Brett Littman, director of The Drawing Center New York, has traced the process behind Breuning's seemingly simple and immediate drawings and his general practice and inspirations in an interview from August 2016.
Excerpts from the interview:
Your drawing practice is very regimented. I know that you used to draw at Balthazar, a restaurant in SoHo, where you would go every morning for breakfast. You would have a specific kind of notebook and the B2 pencil that you use to make your drawings. You also did a series of drawings on the Queen Mary during two cruises from NY to the UK. Why do you need this kind of structure to draw?
Well, in the beginning of my career I did not take drawing seriously as an art medium. I generally used drawings as plans for my photographs. I would make very detailed drawings for my very complicated big photographs. (...) All of a sudden, I looked at these drawings more seriously and people around me started to look at them too and think that they were pretty cute and good - that encouraged me.
However, for me sitting in front of a blank piece of paper with a pen alone in a studio is not a good way to work.(...)I had to find that place where I can focus on drawing - a busy place like Balthazar or on the Queen Mary - where I could observe people and generate ideas.
I like people. I want to tell stories about humans and the tragedy of life. I feel a lot of empathy for the worldview of someone like Woody Allen or Larry David. I am a very optimistic person, but at the same time I want to deal with things that are kind of sad like death and war. When I am in Balthazar and I see a waitress serving something, I might have an idea of someone serving food in a French maid costume, then all of a sudden my brain starts to work. The thing is that I fish for ideas. I look out there and I see certain things, and suddenly one small idea pops into my head and I try to take that idea and turn it into a snowball that starts an avalanche. (...)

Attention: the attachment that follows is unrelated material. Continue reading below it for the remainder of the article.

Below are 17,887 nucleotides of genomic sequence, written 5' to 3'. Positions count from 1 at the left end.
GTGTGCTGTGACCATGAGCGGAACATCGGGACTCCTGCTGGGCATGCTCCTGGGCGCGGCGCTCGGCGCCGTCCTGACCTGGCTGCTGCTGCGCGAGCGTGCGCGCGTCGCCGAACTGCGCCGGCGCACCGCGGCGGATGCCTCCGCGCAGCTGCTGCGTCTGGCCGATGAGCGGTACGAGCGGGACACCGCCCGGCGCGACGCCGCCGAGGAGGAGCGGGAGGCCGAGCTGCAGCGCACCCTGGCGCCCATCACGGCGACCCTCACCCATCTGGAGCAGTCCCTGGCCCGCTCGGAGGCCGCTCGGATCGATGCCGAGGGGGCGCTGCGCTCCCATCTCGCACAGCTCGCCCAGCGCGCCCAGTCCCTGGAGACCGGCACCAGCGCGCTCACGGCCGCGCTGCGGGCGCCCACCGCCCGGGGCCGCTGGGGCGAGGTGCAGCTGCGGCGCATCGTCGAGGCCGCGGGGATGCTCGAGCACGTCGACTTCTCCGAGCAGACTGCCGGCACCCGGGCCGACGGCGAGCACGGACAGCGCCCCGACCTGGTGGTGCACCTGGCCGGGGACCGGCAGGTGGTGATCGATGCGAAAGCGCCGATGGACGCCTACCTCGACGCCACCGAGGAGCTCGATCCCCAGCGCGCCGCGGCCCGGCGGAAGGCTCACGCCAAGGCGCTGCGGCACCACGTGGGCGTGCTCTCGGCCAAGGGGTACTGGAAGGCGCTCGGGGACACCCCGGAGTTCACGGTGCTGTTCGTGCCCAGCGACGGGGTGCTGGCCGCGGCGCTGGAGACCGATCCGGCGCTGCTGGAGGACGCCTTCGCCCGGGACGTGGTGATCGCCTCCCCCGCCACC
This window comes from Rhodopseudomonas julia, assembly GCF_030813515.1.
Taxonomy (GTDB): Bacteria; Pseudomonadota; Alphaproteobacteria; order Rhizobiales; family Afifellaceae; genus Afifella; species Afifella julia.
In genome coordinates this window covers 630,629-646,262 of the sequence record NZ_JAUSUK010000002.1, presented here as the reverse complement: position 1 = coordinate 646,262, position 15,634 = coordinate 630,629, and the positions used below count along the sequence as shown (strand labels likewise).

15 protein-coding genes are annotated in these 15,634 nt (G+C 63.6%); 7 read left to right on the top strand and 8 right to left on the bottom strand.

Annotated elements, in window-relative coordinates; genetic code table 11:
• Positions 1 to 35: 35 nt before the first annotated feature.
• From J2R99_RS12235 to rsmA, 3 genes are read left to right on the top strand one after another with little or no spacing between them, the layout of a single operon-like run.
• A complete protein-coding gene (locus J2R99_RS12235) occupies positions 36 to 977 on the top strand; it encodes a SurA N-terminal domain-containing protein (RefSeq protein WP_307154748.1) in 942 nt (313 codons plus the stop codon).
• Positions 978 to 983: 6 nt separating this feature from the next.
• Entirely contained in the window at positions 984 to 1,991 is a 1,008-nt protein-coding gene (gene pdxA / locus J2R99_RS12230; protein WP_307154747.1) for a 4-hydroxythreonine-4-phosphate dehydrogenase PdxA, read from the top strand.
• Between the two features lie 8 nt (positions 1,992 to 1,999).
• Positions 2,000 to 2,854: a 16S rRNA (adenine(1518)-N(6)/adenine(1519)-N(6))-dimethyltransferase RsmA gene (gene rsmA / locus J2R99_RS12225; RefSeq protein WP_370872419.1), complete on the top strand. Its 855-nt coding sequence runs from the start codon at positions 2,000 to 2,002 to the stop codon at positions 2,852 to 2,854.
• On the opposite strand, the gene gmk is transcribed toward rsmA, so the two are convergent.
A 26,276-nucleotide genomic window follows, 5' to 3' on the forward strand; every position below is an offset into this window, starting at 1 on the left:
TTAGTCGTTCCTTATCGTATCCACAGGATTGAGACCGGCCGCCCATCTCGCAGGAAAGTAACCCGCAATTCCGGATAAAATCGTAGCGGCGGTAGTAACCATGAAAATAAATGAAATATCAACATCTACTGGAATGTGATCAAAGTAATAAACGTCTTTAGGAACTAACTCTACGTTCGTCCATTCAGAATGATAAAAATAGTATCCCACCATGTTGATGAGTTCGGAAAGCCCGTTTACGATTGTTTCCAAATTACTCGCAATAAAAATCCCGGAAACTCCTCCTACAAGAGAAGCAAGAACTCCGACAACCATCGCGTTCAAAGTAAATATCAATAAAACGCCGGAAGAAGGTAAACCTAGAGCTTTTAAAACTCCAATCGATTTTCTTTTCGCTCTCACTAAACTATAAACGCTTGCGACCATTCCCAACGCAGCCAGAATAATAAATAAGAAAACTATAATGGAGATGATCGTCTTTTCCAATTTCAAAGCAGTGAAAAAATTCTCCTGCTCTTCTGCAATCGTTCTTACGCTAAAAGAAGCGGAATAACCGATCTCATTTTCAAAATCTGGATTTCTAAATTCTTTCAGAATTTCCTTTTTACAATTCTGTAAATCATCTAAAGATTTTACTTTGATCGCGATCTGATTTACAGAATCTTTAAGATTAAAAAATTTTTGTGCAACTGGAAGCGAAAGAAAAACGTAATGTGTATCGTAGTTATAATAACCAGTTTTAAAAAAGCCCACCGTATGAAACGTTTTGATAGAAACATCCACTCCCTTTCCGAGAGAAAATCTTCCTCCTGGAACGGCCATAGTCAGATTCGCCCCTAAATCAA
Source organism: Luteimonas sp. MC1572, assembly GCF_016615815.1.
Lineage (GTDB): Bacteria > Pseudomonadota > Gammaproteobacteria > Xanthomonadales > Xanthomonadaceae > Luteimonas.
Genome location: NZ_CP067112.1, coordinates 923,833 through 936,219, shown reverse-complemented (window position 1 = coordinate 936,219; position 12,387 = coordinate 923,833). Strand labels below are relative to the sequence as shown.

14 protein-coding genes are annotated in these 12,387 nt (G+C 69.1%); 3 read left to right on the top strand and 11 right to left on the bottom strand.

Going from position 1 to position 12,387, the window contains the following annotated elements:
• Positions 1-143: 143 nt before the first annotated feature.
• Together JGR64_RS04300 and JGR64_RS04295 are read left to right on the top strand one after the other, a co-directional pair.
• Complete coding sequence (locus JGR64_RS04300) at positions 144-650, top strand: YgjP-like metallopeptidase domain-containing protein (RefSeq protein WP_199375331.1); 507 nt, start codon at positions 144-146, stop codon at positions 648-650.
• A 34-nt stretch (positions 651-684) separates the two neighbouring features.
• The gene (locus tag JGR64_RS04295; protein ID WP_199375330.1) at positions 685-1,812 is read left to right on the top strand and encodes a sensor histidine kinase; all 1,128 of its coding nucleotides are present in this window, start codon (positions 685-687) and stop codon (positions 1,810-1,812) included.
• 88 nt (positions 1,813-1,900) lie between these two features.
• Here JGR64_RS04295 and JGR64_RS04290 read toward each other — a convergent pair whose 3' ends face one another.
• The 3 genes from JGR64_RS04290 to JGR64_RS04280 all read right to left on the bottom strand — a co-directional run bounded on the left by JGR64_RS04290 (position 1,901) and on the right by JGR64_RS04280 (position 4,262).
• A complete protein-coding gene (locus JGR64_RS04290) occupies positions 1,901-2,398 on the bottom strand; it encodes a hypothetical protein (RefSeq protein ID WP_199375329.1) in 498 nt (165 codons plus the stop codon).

When I have a successful drawing session I am pretty sure that in my case it has a lot to do with my neuro- biological state of mind, you know? Sometimes I am just enthusiastic and stuff just floats out, and sometimes I just sit in Balthazar and try to make a drawing and make a circle and then nothing more happens. (...)
What makes a drawing successful for you? Does the horizon of success for you end with you just being satisfied with the drawing or the drawing communicating something specific?
Being satisfied with the drawing personally is where the horizon of success ends for me. (...) I'm not someone who really needs other people's opinions about a work. People can always say whatever they want about my work because we have seven billion people on the planet. One person thinks this and another person thinks that and I am just fine with that.
The interview will be published in its entirety in the forthcoming book Olaf Breuning - Drawings published by VfmK, Verlag für modern Kunst